Essays on Network Effects and Money

University dissertation from Department of Economics, P.O. Box 7082, S-220 07 LUND, Sweden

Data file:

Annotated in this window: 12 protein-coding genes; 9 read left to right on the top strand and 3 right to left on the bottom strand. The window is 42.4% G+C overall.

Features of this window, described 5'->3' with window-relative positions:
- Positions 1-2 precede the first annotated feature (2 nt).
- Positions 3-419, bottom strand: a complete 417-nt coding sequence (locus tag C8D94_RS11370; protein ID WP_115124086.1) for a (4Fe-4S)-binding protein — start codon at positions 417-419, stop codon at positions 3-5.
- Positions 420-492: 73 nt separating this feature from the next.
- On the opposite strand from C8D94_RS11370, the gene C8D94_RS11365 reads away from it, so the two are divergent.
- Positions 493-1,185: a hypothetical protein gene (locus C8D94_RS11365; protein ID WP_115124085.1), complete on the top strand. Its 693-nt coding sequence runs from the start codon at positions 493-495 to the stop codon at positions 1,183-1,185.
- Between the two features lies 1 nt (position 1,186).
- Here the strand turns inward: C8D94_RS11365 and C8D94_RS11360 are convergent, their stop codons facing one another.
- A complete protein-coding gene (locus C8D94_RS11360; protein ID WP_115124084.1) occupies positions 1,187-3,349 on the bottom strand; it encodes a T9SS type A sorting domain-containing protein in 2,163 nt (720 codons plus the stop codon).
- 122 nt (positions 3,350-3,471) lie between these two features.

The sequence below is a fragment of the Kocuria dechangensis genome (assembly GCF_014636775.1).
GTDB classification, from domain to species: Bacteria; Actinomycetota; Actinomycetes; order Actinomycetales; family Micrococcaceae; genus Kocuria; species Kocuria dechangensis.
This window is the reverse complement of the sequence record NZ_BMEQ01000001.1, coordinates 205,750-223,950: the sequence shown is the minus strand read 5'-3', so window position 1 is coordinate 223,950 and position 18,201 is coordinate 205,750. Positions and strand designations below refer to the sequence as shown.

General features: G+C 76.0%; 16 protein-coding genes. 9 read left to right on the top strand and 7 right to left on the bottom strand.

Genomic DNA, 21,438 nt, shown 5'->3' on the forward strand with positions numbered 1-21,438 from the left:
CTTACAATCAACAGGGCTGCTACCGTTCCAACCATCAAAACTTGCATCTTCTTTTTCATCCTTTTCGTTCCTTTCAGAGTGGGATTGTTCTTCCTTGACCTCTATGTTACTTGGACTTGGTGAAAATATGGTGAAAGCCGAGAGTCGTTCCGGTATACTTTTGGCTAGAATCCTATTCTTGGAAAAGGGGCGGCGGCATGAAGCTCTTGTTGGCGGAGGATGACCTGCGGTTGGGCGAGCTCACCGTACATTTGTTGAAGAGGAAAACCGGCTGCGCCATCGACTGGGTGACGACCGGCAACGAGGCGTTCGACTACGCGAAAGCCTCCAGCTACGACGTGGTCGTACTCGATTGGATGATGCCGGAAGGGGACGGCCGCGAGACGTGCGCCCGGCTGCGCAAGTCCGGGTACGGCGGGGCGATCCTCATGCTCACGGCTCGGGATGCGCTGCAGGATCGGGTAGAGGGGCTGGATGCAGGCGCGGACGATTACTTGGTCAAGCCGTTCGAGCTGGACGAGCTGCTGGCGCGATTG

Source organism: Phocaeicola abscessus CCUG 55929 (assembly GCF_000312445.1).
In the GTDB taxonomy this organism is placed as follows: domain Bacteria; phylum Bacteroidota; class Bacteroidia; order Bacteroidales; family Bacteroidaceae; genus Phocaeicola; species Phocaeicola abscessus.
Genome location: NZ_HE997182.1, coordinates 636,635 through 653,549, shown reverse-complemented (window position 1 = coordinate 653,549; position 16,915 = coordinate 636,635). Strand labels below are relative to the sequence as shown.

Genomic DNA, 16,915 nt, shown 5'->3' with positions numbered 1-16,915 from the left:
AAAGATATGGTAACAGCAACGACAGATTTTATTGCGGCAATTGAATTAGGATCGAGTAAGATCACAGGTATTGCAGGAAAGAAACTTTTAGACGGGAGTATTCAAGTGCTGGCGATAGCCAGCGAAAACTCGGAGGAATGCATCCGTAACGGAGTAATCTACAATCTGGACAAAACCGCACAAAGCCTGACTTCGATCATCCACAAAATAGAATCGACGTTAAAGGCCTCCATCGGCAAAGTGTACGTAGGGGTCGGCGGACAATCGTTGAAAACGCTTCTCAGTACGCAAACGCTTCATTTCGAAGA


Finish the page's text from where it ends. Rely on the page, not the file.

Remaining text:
Abstract: This thesis contains four separate papers in the field of monetary economics. The common basis for all the papers is that they deal with money and network effects in one way or another. Although the common basis is the same in all the articles, different approaches are used: theory, econometrics and history of economic thought. This first essay focuses on the network effect in the use of money and the problems associated with this. A two-currency model is constructed to derive conditions about Nash equilibria inducing monetary unions and parallel currencies. Individual differences among the population are allowed, in contrast to a representative agent model. Equilibria are derived both when rational individuals make currency choices individually and when choices are made by vote maximizing politicians. The results are compared and evaluated according to the Pareto criterion. It is shown that neither political decision, nor the market process will guarantee an efficient outcome. The political solution will, however, more often give preferable solutions. Carl Menger has been cited as a forerunner to the network theory of money. The second essay analyzes Carl Menger's monetary theory and evaluates whether he was aware of the network characteristic of money. The analysis is focused on the German word Absatzfähigkeit, which is defined and analyzed by Menger and is central in his monetary theory. An English translation of this word can be marketability or saleability. Parts of this concept cover an essential idea behind the network property of a potential medium of exchange. The result is, nevertheless, mixed. It cannot be said that his analysis is complete enough to call him a forerunner in all respects. In the third essay the changeover process from the local national currency to the Euro in the countries participating in the third stage of EMU is described and analyzed. The article tries to find factors that can help to explain the different pace of transition between the countries introducing Euro bank notes. It is found that the initial supply of Euros, the country size, the duration of dual circulation and the number of bank branches (per capita) in the economy explain a large part of the variation in the pace of adoption. The first two factors can have its origin in the network property of currency. Psychological factors, such as nationalism, have not been found to significantly influence the outcome. The final essay analyzes the adoption pattern of a new currency. The purpose of the essay is to construct two different types of models, network models and mechanical velocity models, which may help to explain the adoption path and to enrich the theories explaining the adoption process of a new currency. It is shown that network models can generate both concave, convex and S-shaped adoption functions. The velocity models can only generate concave adoption functions. Both types of models can be used to derive the observed concave adoption pattern during the currency exchange period experienced in all Euro area countries.

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